By Rutvi Ashar
Photography: Courtesy Ar. Jayneel Trivedi
Read Time: 2 mins
|Ar. Jayneel Trivedi with Mr. Sonam Wangchuk at the Maker's Mela 2017 in Mumbai|
Ar. Jayneel Trivedi adds to the uses of tender coconut by applying it as an essential cladding material to augment the concept of low cost housing at a mere Rs. 15000/-
Displaying his prototype of a coconut house made out of empty tender coconut shells, metal and wood scrap, Pune-based Ar. Jayneel Trivedi proposes a sustainable intelligent design for rural housing and low-cost slum dwellings, improving quality of life for these folks to some extent.
Conceptualising a flexi-space, typically envisioned at 8 ft x 8 ft, the build format opens up endless possibilities for customisation. For example an 8’ x 8’ space can accommodate a single bed, stove and a small cupboard. Flexibility of sizes, materials and type of foundation is possible based on the budget. The cost for a typical house of 8’ x 8’ would be Rs. 15000/-.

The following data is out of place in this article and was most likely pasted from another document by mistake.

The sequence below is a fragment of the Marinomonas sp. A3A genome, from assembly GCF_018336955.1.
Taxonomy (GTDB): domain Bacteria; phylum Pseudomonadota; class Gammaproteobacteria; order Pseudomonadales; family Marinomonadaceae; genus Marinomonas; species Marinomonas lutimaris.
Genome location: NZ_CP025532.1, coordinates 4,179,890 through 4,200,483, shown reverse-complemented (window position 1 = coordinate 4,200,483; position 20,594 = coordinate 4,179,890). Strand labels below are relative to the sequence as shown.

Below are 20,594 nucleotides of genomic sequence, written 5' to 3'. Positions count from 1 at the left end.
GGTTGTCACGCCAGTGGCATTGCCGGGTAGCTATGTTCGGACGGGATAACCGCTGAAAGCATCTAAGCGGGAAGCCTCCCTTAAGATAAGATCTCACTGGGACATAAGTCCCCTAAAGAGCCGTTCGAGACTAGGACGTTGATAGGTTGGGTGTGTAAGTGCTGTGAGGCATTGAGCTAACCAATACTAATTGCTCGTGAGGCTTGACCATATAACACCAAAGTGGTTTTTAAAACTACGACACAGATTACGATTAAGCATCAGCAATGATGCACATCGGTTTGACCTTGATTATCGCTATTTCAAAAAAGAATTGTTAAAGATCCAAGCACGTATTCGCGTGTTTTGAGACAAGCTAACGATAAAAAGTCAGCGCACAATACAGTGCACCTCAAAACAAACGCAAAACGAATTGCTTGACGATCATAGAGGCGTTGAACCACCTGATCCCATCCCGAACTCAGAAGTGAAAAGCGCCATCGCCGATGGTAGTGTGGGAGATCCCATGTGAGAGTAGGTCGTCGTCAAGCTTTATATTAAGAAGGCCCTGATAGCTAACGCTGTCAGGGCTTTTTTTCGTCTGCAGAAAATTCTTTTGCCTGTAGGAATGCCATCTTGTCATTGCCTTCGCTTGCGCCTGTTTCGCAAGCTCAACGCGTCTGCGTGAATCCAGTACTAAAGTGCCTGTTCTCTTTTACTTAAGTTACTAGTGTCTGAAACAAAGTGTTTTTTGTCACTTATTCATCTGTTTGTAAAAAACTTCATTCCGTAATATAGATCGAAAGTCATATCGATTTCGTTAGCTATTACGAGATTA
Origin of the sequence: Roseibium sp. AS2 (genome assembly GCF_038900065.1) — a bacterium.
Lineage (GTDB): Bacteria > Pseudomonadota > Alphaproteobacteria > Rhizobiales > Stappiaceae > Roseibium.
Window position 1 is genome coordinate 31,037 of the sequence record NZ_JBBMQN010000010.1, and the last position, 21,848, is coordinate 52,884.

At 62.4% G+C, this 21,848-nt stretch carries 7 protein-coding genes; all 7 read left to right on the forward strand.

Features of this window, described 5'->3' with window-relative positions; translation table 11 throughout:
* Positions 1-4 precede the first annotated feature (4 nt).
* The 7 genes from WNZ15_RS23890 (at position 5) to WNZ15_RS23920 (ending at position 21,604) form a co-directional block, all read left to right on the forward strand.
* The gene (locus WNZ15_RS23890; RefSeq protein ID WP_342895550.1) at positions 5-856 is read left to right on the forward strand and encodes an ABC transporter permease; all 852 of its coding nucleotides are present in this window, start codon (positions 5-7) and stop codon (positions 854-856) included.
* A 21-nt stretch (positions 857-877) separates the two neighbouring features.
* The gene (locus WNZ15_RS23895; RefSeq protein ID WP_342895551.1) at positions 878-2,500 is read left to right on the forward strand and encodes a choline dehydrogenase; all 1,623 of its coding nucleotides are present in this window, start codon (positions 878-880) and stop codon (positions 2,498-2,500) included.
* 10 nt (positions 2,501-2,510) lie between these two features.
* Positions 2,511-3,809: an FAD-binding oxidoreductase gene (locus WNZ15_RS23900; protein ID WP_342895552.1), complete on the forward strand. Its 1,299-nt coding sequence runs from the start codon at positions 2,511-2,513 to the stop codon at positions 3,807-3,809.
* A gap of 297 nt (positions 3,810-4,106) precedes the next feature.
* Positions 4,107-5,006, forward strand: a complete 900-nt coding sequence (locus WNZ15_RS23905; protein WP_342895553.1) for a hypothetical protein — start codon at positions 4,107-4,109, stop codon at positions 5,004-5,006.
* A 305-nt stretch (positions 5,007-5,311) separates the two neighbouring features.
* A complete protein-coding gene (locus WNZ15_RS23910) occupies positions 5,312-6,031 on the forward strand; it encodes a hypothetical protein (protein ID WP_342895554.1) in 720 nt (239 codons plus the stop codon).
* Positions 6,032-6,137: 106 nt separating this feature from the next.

Designed using metal framework, the 4 walls of this structure are made of sun-dried PU coated coconut shells. Making the best from waste here, other materials like scrap wood and metal coil help complete this experimental structure.
Reinstating the natural properties of the material, Jayneel advocates air cavities in coconut shells to enable them to be good insulators, naturally cooling the interiors; other applications include using them as mulch or even for recharging ground water reserves. Aesthetically appealing and pragmatically speaking, he also advocates the shells as a vertical garden and indoor partition. Design applications include mud plastered partition walls or even exposed shells that contribute to an interesting light/shadow effect.
Permutations and combinations are plenty and design ideas infinite! However, one cannot but contemplate on the poor aesthetics and the loss of square footage, especially in the already-cramped slums that such housing will generate. Moreover, a much finer aesthetically resplendent, eco-friendly solution exists in coconut husk boards.
With appreciation from Greater Mumbai Municipal Corporation and HUDCO; and with ongoing research yet to establish the use of rice husk, banana leaf sheath, and bagasse as commercially viable building materials; also, with a largely positively inclined proto, can one, at this stage, safely assume that this research will perhaps, open up newer explorations on treating coconut waste to provide a respectably-viable, sustainable solution to housing for all?!